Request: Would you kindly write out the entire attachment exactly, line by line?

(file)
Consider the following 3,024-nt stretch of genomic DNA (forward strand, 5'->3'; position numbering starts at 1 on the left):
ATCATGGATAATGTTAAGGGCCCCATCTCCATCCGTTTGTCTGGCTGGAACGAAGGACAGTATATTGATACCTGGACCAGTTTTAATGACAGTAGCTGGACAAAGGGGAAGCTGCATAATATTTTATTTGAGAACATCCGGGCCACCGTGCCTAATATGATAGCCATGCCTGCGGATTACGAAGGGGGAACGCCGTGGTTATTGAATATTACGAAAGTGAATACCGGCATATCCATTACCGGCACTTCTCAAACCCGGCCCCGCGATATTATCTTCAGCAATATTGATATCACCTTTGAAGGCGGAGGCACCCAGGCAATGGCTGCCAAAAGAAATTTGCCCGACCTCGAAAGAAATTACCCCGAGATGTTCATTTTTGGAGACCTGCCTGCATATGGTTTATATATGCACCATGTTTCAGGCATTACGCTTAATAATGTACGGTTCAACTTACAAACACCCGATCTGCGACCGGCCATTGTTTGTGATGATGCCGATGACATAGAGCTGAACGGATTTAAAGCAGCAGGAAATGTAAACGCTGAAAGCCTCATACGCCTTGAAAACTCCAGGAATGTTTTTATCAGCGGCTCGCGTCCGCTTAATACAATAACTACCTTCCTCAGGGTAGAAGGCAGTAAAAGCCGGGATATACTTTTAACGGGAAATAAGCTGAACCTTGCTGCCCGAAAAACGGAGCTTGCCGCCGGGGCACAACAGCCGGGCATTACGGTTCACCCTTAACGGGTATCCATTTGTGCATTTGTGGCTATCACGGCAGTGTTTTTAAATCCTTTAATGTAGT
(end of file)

Consider the following 3,024-nt stretch of genomic DNA (forward strand, 5'->3'; position numbering starts at 1 on the left):
ATCATGGATAATGTTAAGGGCCCCATCTCCATCCGTTTGTCTGGCTGGAACGAAGGACAGTATATTGATACCTGGACCAGTTTTAATGACAGTAGCTGGACAAAGGGGAAGCTGCATAATATTTTATTTGAGAACATCCGGGCCACCGTGCCTAATATGATAGCCATGCCTGCGGATTACGAAGGGGGAACGCCGTGGTTATTGAATATTACGAAAGTGAATACCGGCATATCCATTACCGGCACTTCTCAAACCCGGCCCCGCGATATTATCTTCAGCAATATTGATATCACCTTTGAAGGCGGAGGCACCCAGGCAATGGCTGCCAAAAGAAATTTGCCCGACCTCGAAAGAAATTACCCCGAGATGTTCATTTTTGGAGACCTGCCTGCATATGGTTTATATATGCACCATGTTTCAGGCATTACGCTTAATAATGTACGGTTCAACTTACAAACACCCGATCTGCGACCGGCCATTGTTTGTGATGATGCCGATGACATAGAGCTGAACGGATTTAAAGCAGCAGGAAATGTAAACGCTGAAAGCCTCATACGCCTTGAAAACTCCAGGAATGTTTTTATCAGCGGCTCGCGTCCGCTTAATACAATAACTACCTTCCTCAGGGTAGAAGGCAGTAAAAGCCGGGATATACTTTTAACGGGAAATAAGCTGAACCTTGCTGCCCGAAAAACGGAGCTTGCCGCCGGGGCACAACAGCCGGGCATTACGGTTCACCCTTAACGGGTATCCATTTGTGCATTTGTGGCTATCACGGCAGTGTTTTTAAATCCTTTAATGTAGT